LUBBOCK, TX (KCBD) - Bike MS is the largest fundraising bike series in the world. It's the reason we will see hundreds of cyclists on the road later this summer riding more than 100 miles to raise money to support people affected by multiple sclerosis.
Already, more than 250 cyclists are ready to make the two-day ride, hoping to raise $400,000 to fight M.S.
The two-day event starts on July 21 in Midland and ends the next day in Lubbock.
You can find more information here:
Hundreds of Cyclists Will Ride from Midland to Lubbock to Raise Money to Support People Affected by Multiple Sclerosis
National MS Society's Bike MS is the Largest Fundraising Bike Series in the World
MIDLAND/ODESSA, TEXAS — More than 250 cyclists are setting out to raise $400,000 toward a world free of MS by riding up to 150 miles over two days. Bike MS: Cactus & Crude will depart from Apache Corporation in Midland on Saturday, July 21, stopping for the evening in Lamesa, and then conclude at CapRock Winery in Lubbock on Sunday, July 22.
"Bike MS is an experience grounded in camaraderie that brings together cyclists of all levels for one reason – to create a world free of MS," said Linda Bates, President, National MS Society, South Central Region. "Funds raised from this event support cutting-edge MS research as well as programs and services for people living with MS in this community."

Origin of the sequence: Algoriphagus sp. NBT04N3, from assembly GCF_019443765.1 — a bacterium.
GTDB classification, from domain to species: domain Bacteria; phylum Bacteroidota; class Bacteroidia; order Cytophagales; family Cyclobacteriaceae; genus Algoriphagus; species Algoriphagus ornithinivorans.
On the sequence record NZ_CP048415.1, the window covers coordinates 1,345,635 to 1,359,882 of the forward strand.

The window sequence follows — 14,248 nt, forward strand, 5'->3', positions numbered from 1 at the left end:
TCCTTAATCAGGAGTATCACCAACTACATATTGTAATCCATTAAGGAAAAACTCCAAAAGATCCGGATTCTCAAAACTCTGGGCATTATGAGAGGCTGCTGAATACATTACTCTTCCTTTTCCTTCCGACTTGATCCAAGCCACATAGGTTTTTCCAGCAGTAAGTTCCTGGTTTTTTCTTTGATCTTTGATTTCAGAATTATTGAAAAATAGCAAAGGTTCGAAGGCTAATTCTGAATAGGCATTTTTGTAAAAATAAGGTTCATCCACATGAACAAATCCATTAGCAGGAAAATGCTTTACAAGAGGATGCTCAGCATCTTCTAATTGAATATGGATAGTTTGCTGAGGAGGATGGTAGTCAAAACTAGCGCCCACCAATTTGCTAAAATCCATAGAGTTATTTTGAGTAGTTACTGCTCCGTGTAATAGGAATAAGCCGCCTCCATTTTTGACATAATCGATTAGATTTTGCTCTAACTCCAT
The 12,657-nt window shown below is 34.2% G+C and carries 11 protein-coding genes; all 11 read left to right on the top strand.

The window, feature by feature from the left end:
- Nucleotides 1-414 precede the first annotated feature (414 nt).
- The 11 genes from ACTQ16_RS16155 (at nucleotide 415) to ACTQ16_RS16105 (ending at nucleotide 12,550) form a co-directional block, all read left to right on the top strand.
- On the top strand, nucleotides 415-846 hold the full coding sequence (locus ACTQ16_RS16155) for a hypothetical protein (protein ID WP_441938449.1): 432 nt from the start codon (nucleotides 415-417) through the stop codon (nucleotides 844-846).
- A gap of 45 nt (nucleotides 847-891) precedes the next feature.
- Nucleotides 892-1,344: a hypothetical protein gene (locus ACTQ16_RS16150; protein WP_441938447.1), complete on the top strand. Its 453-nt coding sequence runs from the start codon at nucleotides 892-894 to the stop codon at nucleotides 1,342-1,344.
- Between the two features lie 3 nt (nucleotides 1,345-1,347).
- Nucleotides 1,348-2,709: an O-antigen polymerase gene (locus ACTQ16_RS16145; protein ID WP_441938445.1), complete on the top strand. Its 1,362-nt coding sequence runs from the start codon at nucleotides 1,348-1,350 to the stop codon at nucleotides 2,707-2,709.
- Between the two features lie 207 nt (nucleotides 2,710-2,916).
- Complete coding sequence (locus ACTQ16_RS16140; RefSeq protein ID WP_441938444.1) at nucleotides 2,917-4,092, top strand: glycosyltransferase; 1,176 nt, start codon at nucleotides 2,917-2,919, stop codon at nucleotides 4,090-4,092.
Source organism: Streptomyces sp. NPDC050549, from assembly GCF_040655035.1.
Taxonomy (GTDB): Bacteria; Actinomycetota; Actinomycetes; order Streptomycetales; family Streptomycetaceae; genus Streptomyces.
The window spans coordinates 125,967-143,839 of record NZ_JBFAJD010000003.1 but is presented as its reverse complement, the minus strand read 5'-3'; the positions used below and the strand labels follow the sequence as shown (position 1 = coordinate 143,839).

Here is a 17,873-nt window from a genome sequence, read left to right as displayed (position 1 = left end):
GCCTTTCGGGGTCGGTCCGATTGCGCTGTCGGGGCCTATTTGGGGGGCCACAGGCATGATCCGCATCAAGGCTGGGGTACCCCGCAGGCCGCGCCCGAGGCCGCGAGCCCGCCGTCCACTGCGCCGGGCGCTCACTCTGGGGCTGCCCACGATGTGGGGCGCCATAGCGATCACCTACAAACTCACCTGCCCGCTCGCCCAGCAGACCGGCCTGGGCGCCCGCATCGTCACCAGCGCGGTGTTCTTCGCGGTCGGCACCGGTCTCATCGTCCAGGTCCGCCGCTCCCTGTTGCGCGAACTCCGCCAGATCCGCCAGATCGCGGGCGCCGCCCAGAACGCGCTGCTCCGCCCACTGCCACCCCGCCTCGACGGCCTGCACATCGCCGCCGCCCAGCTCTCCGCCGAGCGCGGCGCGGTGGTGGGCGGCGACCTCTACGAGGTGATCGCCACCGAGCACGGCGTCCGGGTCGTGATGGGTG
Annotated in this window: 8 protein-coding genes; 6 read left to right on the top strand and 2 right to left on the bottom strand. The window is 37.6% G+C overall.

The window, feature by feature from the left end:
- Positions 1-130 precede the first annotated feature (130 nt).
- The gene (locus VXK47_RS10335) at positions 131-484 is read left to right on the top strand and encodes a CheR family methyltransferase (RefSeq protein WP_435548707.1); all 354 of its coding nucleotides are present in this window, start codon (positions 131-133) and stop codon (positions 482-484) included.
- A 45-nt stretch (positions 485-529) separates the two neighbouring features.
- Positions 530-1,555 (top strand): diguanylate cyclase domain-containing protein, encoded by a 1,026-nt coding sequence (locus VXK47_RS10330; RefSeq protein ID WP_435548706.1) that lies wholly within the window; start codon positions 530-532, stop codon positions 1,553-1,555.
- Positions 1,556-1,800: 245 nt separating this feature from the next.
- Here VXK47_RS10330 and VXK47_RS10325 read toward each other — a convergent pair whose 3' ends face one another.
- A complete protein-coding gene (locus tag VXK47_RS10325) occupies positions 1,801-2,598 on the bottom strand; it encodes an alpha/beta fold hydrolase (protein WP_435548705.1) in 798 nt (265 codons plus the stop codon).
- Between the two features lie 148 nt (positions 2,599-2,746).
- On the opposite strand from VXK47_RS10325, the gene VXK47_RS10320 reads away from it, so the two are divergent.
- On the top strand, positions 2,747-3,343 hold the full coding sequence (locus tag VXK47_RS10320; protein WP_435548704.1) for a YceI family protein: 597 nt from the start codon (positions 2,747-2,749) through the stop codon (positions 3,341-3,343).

WHEN: July 21 – 22, 2018
WHERE: Day 1 Start: Apache Corporation in Midland, Overnight Location: Lamesa and Day 2 Finish: Caprock Winery in Lubbock
PARTICIPATION/ VOLUNTEER REGISTRATION: bikeMS.org, 855-372-1331 or firstname.lastname@example.org.
Multiple sclerosis is an unpredictable, often disabling disease of the central nervous system that disrupts the flow of information within the brain, and between the brain and body. Symptoms range from numbness and tingling to blindness and paralysis. The progress, severity and specific symptoms of MS in any one person cannot yet be predicted. Most people with MS are diagnosed between the ages of 20 and 50, with at least two to three times more women than men being diagnosed with the disease. MS affects more than 2.3 million worldwide.